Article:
My other problem was with the pattern for the front pocket bags, which inexplicably had neither a fold line nor a seam allowance on the edge closest to the center front. Maybe they thought the raw edges of the pocket would be captured during the zipper installation, but because the fly is asymmetrical, that only worked on one side, so I had to go back and sew it closed after the fact. These are hardly major problems, and to be fair, perhaps some of them might have been avoided if I had been able to read the instructions.

In the end, I'm also not completely convinced by the fit.  Despite my adjustment to the waistband, these jeans are very low rise in the back, and sitting or bending over can be a bit dicey.  When I make my next pair, I'm definitely selecting the "round bottom" option, rather than the "regular" option, when I create my pattern in Schnittvision.  (Silly me, assuming that my bottom was "regular"!)  I'm pretty sure that will fix the problem.

  • mid-weight dark wash stretch denim, 1% lycra. From Joann Fabrics, on sale & with a coupon, for less than $5 a yard. (I don't remember exactly how much it ended up costing, but it seems like Joann has denim on sale pretty often.)
  • Gutterman jeans topstitching thread, plus regular navy thread in the bobbin
  • metal jeans zipper, which I had to shorten considerably
  • Tack buttons from ebay
  • rivets from Haberman's
  • lightweight woven interfacing
  • one pair of old boxers for the pockets
  • PVA bookbinder's glue for basting--this is basically elmer's glue, only better, and in large quantities


Since I couldn't read the original instructions in German, I used the dowloadable instructions for Jalie's stretch jeans, and referred frequently to Johanna's tutorials.

I basted with glue a lot and I wish I could do it all the time. I found that when I used glue, I usually didn't need to iron to get a sharp corner, so that simplified the pockets a great deal.

I drafted my own pattern for the decorative stitching on the pockets, then made a template from an old file folder. To get the full pattern, I just drew the center line, then traced this template twice, once right-side-up, and once upside-down.

My sewing machine is a vintage all-metal Kenmore machine from the 60s or 70s, and it handled the denim beautifully. I used a jeans needle, which also worked great. At times, I needed to hand-crank my machine, but mostly it did fine on its own. I did try one trick for sewing the really bulky places where several seams come together: After sewing the seam, I took it out to the garage and hit the lumpy part with a hammer a couple of times before I topstitched it. I think it helped flatten the seam and made it easier for my machine to sew over it.  That said, I definitely have a jean-a-ma-jig on my wishlist for the future.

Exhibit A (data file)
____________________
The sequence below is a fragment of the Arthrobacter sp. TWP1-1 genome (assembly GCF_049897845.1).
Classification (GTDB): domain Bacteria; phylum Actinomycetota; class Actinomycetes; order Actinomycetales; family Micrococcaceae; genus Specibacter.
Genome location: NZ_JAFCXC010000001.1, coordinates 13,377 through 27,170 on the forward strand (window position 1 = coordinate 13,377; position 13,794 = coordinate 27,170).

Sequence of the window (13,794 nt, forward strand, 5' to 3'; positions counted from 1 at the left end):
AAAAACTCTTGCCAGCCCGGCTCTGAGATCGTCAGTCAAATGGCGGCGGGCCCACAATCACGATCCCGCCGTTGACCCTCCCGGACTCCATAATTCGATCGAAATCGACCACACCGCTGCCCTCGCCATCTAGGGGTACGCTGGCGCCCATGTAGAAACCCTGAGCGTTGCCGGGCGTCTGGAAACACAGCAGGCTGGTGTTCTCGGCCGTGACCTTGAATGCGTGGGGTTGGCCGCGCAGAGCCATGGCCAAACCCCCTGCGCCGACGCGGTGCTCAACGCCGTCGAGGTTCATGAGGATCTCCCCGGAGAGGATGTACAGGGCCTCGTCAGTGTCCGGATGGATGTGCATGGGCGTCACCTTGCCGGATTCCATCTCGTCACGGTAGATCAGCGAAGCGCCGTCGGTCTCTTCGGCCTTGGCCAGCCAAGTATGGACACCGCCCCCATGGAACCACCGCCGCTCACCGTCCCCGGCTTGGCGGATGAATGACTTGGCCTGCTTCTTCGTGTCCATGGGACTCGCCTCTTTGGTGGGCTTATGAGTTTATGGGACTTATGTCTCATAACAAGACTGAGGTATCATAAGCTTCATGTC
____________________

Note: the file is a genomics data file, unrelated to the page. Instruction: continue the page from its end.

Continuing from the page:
I was initially worried about sewing the fly, but it turned out to be really easy, and mostly intuitive. It was also really satisfying, because the results look so professional when you're done, especially with a metal zipper. The hardest part was removing the zipper teeth to shorten it. In the end, I gave up and handed it over to the Mr., who had much more success. He claims that the key is to grab the tooth only at the end, so you aren't pinching it closed at the same time that you're trying to pull it loose. But I couldn't make it work no matter what I did.

I used french seams throughout, and I topstitched most everything except the side seams below the hip. There, I used a decorative stitch instead of a bar tack to end my line of topstitching. If you look carefully, most RTW jeans also don't have topstitching all the way down the leg, either.

I followed the advice of the folks on pattern review and washed and dried my finished jeans several times before finally hemming them. I also washed and dried the fabric before I cut, so hopefully it won't shrink too much more at this point.


When I was getting ready to do this project, I read everything I could about jeans. I'm certain I haven't attributed every tip or technique I used, but here are some of the many awesome reviews, tutorials, and other resources out there for sewing jeans.

Sunday, April 18, 2010

BurdaStyle Ute: Victory from the Jaws of Defeat!

Here's my finished blouse based on BurdaStyle Ute.  It's perfect for the spring weather we've been having, and I'm so pleased with how it came out!